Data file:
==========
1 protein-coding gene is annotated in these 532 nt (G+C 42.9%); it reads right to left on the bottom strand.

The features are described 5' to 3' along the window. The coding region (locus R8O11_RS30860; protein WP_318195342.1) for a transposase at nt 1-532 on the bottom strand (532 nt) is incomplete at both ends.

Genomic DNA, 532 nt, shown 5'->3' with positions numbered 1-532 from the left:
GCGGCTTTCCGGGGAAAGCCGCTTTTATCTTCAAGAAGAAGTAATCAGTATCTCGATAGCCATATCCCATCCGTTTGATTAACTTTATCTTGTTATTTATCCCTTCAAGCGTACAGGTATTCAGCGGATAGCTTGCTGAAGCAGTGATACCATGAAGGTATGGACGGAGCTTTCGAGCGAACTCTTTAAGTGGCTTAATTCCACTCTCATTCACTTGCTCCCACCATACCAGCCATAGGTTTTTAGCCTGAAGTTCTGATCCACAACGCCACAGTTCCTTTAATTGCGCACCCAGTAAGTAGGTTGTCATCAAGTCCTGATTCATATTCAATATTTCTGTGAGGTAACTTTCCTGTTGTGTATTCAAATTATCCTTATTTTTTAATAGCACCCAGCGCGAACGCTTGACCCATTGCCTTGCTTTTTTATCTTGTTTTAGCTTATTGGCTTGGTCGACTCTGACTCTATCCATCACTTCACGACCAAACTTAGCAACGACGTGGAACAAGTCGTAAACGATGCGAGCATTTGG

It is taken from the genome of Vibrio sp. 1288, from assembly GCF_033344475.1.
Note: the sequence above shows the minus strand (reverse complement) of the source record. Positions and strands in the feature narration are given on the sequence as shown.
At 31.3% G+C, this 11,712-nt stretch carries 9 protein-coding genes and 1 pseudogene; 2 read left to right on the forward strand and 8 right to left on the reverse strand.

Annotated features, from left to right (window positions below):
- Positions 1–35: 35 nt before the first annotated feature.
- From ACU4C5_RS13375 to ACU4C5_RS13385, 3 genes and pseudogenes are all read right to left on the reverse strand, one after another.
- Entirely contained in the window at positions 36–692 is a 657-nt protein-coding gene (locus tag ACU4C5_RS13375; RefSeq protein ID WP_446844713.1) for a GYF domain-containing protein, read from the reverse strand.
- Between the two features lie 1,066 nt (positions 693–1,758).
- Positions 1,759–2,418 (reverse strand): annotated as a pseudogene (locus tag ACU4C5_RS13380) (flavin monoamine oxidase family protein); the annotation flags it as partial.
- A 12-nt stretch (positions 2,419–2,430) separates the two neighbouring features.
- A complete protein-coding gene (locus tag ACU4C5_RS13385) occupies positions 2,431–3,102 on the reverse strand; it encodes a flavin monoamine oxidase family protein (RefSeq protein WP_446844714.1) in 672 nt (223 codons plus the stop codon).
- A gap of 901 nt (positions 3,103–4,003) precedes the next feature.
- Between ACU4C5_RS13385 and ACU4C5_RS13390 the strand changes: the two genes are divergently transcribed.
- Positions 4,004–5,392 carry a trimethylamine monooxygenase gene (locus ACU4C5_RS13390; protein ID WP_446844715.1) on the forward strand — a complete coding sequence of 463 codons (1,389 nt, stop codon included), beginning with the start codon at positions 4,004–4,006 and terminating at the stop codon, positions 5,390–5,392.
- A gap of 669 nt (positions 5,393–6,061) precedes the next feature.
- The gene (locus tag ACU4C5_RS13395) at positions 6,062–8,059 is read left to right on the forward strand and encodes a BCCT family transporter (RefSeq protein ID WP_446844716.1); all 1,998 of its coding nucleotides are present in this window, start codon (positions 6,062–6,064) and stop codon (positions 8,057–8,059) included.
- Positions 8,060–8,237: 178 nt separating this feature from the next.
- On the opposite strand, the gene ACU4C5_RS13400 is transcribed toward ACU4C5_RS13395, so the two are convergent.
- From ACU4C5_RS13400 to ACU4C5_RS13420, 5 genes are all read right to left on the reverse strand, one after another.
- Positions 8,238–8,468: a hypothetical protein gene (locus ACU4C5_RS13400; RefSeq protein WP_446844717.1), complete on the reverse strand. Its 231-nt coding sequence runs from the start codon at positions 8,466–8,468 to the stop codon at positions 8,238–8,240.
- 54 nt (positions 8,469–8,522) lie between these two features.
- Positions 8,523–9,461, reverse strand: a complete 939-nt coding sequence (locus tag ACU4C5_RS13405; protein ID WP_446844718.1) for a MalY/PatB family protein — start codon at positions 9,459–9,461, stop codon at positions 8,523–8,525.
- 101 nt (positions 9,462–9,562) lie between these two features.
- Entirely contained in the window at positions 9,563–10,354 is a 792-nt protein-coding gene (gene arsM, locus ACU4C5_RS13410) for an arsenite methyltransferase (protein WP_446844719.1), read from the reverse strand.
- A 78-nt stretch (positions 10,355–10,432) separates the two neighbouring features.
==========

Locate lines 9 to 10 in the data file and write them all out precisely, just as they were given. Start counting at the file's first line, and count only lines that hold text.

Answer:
- Positions 1–35: 35 nt before the first annotated feature.
- From ACU4C5_RS13375 to ACU4C5_RS13385, 3 genes and pseudogenes are all read right to left on the reverse strand, one after another.